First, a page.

The US Cybersecurity and Infrastructure Security Agency (CISA), the Federal Bureau of Investigation (FBI), and the Australian Cyber Security Centre (ACSC) have issued a joint warning to critical infrastructure organizations about the BianLian ransomware group's attacks. The group has been active since at least June 2022 and has targeted multiple critical infrastructure organizations in the US and private entities in Australia, including a critical infrastructure organization.
The BianLian gang gains access to victim networks through remote desktop protocol (RDP) credentials, which are likely acquired from initial access brokers or phishing attacks. Since January 2023, the group's focus has shifted primarily to data exfiltration, and they are no longer deploying file-encrypting ransomware on victims' systems. Upon gaining access to a network, the group deploys a custom Go-based backdoor tailored to each victim and installs remote management and access software such as Atera Agent, AnyDesk, SplashTop, and TeamViewer.
The group has been observed creating administrator accounts, changing passwords for existing accounts, disabling antivirus software, and modifying Windows registries to disable and uninstall Sophos endpoint protection solutions. For reconnaissance, BianLian uses tools like Advanced Port Scanner, SoftPerfect Network Scanner, SharpShares, PingCastle, and Impacket, along with command-line scripting. The group also relies on LSASS memory dumps and command-line scripting for credential harvesting and uses RDP Recognizer to brute force RDP passwords or identify RDP vulnerabilities.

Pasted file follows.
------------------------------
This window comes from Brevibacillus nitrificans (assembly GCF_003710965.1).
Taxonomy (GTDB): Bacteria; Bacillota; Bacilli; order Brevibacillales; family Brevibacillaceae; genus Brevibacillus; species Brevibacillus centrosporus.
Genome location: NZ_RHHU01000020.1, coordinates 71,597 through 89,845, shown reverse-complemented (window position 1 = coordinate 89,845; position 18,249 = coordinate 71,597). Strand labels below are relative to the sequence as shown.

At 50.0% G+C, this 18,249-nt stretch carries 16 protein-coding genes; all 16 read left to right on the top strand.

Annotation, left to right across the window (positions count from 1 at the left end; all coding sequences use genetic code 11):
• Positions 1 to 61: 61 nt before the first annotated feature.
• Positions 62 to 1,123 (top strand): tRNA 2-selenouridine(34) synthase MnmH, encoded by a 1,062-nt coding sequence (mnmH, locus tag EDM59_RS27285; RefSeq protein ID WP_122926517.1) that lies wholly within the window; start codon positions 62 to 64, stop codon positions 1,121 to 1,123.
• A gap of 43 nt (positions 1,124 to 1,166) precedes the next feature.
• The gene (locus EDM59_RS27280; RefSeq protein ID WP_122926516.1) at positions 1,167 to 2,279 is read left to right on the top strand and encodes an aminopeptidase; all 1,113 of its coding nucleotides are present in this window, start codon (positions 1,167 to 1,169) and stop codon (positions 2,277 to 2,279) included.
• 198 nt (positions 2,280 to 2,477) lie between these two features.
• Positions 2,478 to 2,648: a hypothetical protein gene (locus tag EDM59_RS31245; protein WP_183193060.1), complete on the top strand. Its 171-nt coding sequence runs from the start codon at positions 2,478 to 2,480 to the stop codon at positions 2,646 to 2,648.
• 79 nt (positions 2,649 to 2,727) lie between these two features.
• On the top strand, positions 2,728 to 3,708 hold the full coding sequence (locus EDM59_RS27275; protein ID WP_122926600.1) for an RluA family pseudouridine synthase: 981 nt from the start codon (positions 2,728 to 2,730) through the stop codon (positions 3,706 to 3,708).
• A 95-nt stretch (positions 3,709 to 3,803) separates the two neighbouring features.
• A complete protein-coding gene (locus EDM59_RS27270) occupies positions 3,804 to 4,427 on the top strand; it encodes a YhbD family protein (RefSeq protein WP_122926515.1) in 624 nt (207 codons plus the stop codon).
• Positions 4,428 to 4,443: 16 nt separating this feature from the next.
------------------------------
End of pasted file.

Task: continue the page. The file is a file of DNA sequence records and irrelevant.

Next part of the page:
For lateral movement, the gang has been seen using PsExec and RDP with valid credentials. In one instance, the group exploited the Netlogon vulnerability (CVE-2020-1472) and connected to an Active Directory domain controller. Victims' data is typically harvested using PowerShell scripts, and the data is exfiltrated over FTP and via tools such as Rclone. In Australia, the group has been observed using the Mega file-sharing service for data exfiltration.
In cases where ransomware was deployed and executed, the .bianlian extension was appended to the encrypted files. The ransom notes informed victims that the ransomware searched for, encrypted, and exfiltrated business, client, financial, technical, and personal files. The BianLian group threatens to publish the exfiltrated data on a leak site and instructs victims to contact them via Tox chat and pay a ransom in cryptocurrency. To pressure victims into paying, the group would print the ransom note on the company's printers and contact employees via phone.
CISA, FBI, and ACSC encourage organizations to audit the use of RDP and other remote access tools, disable command-line scripting, restrict PowerShell usage, control software execution, audit user accounts, keep all systems and software updated, implement strong authentication practices, maintain offline backups, and implement a recovery plan.